Recall effort underway for Brookings mayor & two city councilors

This article has been updated to reflect city manager Janell Howard pleading ‘no contest’ to a third degree theft violation.

BROOKINGS, Ore. – Three residents of Brookings are launching a recall committee in an effort to remove the city’s mayor and two city councilors from office.

The mayor’s recall is being led by former city councilor Dennis Triglia.

“When I saw people at both ends of the political spectrum sitting right next to each other, getting up and speaking up in opposition of rehiring her, well I thought this is my opportunity to get city wide involvement,” he said.

Brookings mayor Ron Hedenskog and city councilors Ed Schreiber and Michelle Morosky are the targets of the recall effort.

It stems from drama around city manager Janell Howard.

In January, the council decided to retain Howard as city manager, after she pled ‘no contest’ to third degree theft violation.

Many city residents have spoken out against the decision.

Bryan Holmes, a former Brookings police officer, even resigned his position with the city.

“They were not transparent about the entire process and they ignored the community so they essentially work for the people of Brookings and if they’re going to ignore the people they work for then we need to put people in there that will do the job,” he said.

Documents from the Curry County DA‘s office, filed by the Brookings Fred Meyer store’s ‘loss prevention department,’ shows an additional 15 other incidents accusing Howard of theft, though she was only charged in one incident.

Hedenskog, Schreiber and Morosky all voted to keep Howard, leading to a grass-roots campaign to recall them.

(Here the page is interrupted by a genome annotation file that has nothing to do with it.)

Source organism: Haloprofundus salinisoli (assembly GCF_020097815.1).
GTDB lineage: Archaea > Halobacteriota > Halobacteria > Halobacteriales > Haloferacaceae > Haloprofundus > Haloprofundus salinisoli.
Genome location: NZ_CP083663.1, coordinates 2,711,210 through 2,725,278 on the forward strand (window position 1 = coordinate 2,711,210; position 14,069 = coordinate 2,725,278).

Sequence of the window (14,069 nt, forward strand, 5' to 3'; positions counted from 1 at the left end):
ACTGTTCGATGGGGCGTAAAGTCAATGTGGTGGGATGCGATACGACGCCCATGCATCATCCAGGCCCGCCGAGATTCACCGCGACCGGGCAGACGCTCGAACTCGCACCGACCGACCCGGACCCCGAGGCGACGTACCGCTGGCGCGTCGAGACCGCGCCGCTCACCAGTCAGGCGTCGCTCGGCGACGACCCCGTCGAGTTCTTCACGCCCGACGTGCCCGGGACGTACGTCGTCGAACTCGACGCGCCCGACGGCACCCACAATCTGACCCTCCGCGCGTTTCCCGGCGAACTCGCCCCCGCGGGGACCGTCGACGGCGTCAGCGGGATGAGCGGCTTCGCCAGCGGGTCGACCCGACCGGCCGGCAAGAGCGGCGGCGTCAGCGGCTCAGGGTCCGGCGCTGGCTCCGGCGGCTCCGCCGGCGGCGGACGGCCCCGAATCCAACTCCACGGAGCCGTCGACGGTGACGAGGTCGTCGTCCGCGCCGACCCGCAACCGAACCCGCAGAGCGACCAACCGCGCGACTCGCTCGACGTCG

The city said 463 valid signatures are needed by October 9.

“Within the first two weeks we have 325 signatures for each of the candidates so we’re about 70% of the way there and we’re waving signs in the streets trying to go into the neighborhoods where people actually live,” Triglia said.

We reached out to mayor Hedenskog for comment, he said the recall effort is quote ‘uncalled for’, as two council seats and his seat are up for reelection in a year.

Councilman Schreiber gave us a statement, he said:

Mr. Cunningham’s official statement contains multiple mistruths.  To my knowledge, only ONE officer has resigned and claimed he left because of the city manager.  I, along with the mayor and Councilor Morosky voted against a ‘no-cause’ dismissal, which saved taxpayers a $242,000 immediate payout to Mrs. Howard.   Additionally, the current city manager contract is not ‘permanent’…it is up for renewal (or not) by the city council next year.

In my tenure at the city, I have consistently voted to support increased funding for Brookings Police and public safety.  I have voted twice to stop downtown motels from becoming low-barrier homeless shelters.  This year, I was unanimously elevated by the city council to the role of Council President.  My consistent commitment is to assure that families and local businesses can thrive in Brookings.  If I am retained, I will continue to be guided by my long-held Christian values of fairness, honesty, public service, civility, cooperation and grace.

Henry Cunningham is the chief petitioner of Schreiber’s recall petition, he claims Schreiber persuaded other councilors to vote for Howard’s permanent reinstatement.

Holmes hopes in the end a recall can lead to major change.

“Obviously I want them to revisit the Janell Howard issue,” Holmes said. “But I just want to see people there that care about Brookings the way the rest of the community has cared about Brookings.”

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NBC5 News reporter Zachary Larsen grew up in Surprise, Arizona. He graduated from Arizona State University's Walter Cronkite School of Journalism. At ASU, Zack interned at Arizona Sports 98.7FM and Softball America. During his Junior year, Zack joined the ASU Sports Bureau. He covered the Fiesta Bowl, the Phoenix Open and major basketball tournaments. Zack enjoys working out, creative writing, music, and rooting for his ASU Sun Devils.
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